For a lot of people, this may seem perfectly normal. Sometimes people have a clear picture of what they want their website to do, and this isn’t necessarily a bad thing. But this is not web design. It’s production work. As a design company or a client, it’s important that you know the difference.
We ended up quoting a price for this client that was way above their expectations. They were expecting production prices while we were quoting professional prices.
A Hammer Or a Craftsman?
When you hire a design professional, you are hiring them for their knowledge, expertise, and the years of experience and insight they can bring to the table, not for their ability to draw a picture or code a website. If you need those things, that’s fine. You can find extremely cheap labor for this type of thing. Some of it may be good work. But it’s not design.
Now, I’d like to make one thing clear. I’m not being idealistic or snobby, nor am I defending my “artistic integrity.” Forget that noise. Design is NOT simply about how something looks. You don’t hire a designer to be a digital paintbrush for putting your ideas onto a web page. Design is a strategic approach to solving real problems that accomplish real goals. It’s about critical thinking, understanding constraints, and creating solutions within those constraints.
Production design is not necessarily evil, but everyone should be aware of the difference. Designers need to clearly convey what their services are, and clients should clearly understand what they’re looking for.
So what do we do at Solve Design? Our primary focus is providing professional design work that solves real problems. Naturally, this consciously exempts us from taking on work that is exclusively production work. We do get less work, but the quality of the work we do has increased significantly as a result.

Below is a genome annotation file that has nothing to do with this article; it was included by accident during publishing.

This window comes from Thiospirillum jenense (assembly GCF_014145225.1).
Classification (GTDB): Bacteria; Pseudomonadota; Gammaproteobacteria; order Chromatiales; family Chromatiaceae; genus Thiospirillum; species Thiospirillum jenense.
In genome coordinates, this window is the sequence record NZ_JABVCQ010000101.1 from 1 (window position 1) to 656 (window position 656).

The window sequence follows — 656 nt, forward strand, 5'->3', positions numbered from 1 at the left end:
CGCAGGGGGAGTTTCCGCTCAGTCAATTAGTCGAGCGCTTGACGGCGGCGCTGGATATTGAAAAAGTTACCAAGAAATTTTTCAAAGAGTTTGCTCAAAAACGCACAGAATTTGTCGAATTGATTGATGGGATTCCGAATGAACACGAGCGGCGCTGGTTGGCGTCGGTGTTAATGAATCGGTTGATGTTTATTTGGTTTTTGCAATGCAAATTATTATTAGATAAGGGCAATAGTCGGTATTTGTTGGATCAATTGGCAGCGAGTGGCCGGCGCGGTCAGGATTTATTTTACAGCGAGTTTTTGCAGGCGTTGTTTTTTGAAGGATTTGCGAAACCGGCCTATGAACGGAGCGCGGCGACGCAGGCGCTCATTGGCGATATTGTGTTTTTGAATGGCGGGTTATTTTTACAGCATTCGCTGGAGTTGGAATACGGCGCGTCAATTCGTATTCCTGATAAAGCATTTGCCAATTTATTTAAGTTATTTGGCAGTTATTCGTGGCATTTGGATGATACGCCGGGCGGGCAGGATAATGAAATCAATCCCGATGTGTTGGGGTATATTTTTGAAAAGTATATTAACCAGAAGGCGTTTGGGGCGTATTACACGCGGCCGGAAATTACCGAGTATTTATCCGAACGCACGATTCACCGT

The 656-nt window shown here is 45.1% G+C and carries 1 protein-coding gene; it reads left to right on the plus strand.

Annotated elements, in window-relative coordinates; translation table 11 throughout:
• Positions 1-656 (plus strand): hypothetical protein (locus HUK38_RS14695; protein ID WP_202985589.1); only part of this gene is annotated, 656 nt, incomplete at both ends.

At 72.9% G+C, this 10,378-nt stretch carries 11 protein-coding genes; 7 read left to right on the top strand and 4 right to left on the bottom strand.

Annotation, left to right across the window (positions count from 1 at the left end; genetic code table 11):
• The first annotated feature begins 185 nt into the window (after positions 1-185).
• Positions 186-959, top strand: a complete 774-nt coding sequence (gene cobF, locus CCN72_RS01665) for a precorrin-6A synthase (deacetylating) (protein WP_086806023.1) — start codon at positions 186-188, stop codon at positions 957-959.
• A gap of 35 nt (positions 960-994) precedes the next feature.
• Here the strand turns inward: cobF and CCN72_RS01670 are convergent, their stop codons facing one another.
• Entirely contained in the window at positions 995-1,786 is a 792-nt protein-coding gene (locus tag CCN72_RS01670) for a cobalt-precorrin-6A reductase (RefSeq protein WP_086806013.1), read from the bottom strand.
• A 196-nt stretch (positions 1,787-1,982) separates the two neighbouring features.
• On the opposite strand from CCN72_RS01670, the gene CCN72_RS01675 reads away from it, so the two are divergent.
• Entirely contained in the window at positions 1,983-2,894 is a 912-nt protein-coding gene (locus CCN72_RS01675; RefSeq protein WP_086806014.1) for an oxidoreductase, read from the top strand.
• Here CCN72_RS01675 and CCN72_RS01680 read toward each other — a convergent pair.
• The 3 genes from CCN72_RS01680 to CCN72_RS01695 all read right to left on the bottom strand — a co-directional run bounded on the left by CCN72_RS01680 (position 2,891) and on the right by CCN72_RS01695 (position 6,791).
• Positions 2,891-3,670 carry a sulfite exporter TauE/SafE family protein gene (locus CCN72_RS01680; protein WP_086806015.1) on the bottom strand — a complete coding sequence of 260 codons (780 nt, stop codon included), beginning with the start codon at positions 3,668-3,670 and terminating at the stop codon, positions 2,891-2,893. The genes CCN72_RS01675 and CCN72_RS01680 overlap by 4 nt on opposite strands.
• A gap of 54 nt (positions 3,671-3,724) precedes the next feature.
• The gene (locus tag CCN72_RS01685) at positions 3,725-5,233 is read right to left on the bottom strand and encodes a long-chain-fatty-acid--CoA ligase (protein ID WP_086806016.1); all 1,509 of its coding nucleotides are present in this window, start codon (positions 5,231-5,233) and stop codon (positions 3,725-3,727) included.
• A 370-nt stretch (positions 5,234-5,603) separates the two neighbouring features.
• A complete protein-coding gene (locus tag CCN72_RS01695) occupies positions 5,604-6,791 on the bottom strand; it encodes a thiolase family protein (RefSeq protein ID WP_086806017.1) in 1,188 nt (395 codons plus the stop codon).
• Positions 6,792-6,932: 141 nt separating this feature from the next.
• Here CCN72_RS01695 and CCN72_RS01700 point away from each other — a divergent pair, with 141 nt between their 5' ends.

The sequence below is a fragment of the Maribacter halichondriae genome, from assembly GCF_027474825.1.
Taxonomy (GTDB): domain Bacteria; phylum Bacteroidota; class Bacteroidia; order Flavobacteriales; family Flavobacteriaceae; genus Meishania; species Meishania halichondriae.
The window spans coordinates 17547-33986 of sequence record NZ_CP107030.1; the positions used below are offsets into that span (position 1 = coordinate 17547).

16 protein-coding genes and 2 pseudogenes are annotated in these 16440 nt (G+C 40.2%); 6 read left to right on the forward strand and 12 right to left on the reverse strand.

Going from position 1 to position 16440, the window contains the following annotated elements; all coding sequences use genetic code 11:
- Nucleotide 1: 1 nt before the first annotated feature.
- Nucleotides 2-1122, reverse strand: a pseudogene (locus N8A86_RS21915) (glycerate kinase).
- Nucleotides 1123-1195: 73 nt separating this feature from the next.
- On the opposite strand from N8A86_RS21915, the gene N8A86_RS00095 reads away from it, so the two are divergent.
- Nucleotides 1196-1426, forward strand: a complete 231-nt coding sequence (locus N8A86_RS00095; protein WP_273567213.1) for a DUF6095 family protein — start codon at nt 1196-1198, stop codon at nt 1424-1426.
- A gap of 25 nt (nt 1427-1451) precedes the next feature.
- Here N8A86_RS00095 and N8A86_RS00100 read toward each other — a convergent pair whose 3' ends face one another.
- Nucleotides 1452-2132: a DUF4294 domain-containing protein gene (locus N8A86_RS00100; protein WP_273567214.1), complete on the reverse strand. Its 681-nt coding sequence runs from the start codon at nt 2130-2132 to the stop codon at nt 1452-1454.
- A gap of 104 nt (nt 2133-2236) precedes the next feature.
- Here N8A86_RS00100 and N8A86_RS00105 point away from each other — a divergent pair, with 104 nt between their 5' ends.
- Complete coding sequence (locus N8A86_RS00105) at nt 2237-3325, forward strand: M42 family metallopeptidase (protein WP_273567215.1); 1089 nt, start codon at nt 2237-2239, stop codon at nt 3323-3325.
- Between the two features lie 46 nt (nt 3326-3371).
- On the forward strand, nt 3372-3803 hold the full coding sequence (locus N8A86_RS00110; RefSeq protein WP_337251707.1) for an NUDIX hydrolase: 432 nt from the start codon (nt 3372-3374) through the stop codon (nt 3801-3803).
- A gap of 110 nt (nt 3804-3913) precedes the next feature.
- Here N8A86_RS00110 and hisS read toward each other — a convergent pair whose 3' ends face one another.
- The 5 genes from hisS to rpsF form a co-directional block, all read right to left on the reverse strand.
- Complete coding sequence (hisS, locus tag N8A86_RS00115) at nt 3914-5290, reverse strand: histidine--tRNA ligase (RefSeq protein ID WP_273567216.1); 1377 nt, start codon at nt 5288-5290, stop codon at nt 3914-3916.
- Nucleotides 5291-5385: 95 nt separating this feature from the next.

That said, there are some tasks that are production related that we do take on. It’s just the nature of the work. These production tasks are generally a by-product of the design work we do.
Want to hear something that seems insanely contradictory? We charge the same price for both kinds of work. Why on earth would we do that? And how do we compete with designers that charge much less, you ask?
We approach every project, big or small, with the same lens, which is providing the right solution to each problem we encounter. While certain tasks may be production related, we are still providing years of experience and insight for our clients. We don’t just execute the work. We provide value by going above and beyond to find and provide the best solution for each problem. We don’t compete on price, because we know the value of our services are no match for our price competitors.
Our job as a design company is to help educate and guide you through the design process so that you can be confident in buying design. Our goal is to be open and honest with you about your options. It’s true, we’re more expensive than some of the “competition.” That may mean that we might not be a good fit. We’re not for everyone, and we’re OK with that.
It really boils down to one of two things: cost efficiency or quality. You just usually can’t have both.